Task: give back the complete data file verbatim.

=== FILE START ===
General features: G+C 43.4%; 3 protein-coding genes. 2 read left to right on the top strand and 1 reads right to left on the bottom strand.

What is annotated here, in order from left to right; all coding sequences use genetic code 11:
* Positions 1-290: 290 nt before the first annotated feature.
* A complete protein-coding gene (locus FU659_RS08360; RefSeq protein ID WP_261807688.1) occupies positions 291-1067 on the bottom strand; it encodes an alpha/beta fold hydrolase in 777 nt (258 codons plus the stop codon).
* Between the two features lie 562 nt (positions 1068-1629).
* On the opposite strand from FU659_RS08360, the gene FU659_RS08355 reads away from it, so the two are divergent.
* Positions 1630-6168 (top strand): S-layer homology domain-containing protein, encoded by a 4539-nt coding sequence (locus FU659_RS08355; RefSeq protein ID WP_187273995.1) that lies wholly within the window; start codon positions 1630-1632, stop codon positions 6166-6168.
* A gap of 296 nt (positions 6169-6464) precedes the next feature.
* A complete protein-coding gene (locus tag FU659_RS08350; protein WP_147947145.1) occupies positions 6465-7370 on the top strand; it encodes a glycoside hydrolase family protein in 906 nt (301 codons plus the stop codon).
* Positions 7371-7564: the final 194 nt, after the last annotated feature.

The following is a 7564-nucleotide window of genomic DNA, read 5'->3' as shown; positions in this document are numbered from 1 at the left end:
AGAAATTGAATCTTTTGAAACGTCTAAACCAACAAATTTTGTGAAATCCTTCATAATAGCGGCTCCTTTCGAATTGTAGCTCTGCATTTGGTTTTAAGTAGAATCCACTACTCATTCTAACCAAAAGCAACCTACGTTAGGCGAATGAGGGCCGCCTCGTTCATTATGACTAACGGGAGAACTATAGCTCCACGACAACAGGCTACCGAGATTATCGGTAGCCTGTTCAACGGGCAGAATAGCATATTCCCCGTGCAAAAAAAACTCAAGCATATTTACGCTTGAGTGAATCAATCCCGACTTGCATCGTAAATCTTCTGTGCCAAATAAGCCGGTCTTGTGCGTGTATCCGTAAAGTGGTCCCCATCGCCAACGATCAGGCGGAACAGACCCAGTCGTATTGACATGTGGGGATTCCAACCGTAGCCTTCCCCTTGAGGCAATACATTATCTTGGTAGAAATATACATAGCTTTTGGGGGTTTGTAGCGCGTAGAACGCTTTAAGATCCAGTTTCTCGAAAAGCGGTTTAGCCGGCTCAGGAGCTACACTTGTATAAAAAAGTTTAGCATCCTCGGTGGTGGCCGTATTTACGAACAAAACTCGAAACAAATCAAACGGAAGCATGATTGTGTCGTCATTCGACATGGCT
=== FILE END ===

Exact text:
General features: G+C 43.4%; 3 protein-coding genes. 2 read left to right on the top strand and 1 reads right to left on the bottom strand.

What is annotated here, in order from left to right; all coding sequences use genetic code 11:
* Positions 1-290: 290 nt before the first annotated feature.
* A complete protein-coding gene (locus FU659_RS08360; RefSeq protein ID WP_261807688.1) occupies positions 291-1067 on the bottom strand; it encodes an alpha/beta fold hydrolase in 777 nt (258 codons plus the stop codon).
* Between the two features lie 562 nt (positions 1068-1629).
* On the opposite strand from FU659_RS08360, the gene FU659_RS08355 reads away from it, so the two are divergent.
* Positions 1630-6168 (top strand): S-layer homology domain-containing protein, encoded by a 4539-nt coding sequence (locus FU659_RS08355; RefSeq protein ID WP_187273995.1) that lies wholly within the window; start codon positions 1630-1632, stop codon positions 6166-6168.
* A gap of 296 nt (positions 6169-6464) precedes the next feature.
* A complete protein-coding gene (locus tag FU659_RS08350; protein WP_147947145.1) occupies positions 6465-7370 on the top strand; it encodes a glycoside hydrolase family protein in 906 nt (301 codons plus the stop codon).
* Positions 7371-7564: the final 194 nt, after the last annotated feature.

The following is a 7564-nucleotide window of genomic DNA, read 5'->3' as shown; positions in this document are numbered from 1 at the left end:
AGAAATTGAATCTTTTGAAACGTCTAAACCAACAAATTTTGTGAAATCCTTCATAATAGCGGCTCCTTTCGAATTGTAGCTCTGCATTTGGTTTTAAGTAGAATCCACTACTCATTCTAACCAAAAGCAACCTACGTTAGGCGAATGAGGGCCGCCTCGTTCATTATGACTAACGGGAGAACTATAGCTCCACGACAACAGGCTACCGAGATTATCGGTAGCCTGTTCAACGGGCAGAATAGCATATTCCCCGTGCAAAAAAAACTCAAGCATATTTACGCTTGAGTGAATCAATCCCGACTTGCATCGTAAATCTTCTGTGCCAAATAAGCCGGTCTTGTGCGTGTATCCGTAAAGTGGTCCCCATCGCCAACGATCAGGCGGAACAGACCCAGTCGTATTGACATGTGGGGATTCCAACCGTAGCCTTCCCCTTGAGGCAATACATTATCTTGGTAGAAATATACATAGCTTTTGGGGGTTTGTAGCGCGTAGAACGCTTTAAGATCCAGTTTCTCGAAAAGCGGTTTAGCCGGCTCAGGAGCTACACTTGTATAAAAAAGTTTAGCATCCTCGGTGGTGGCCGTATTTACGAACAAAACTCGAAACAAATCAAACGGAAGCATGATTGTGTCGTCATTCGACATGGCT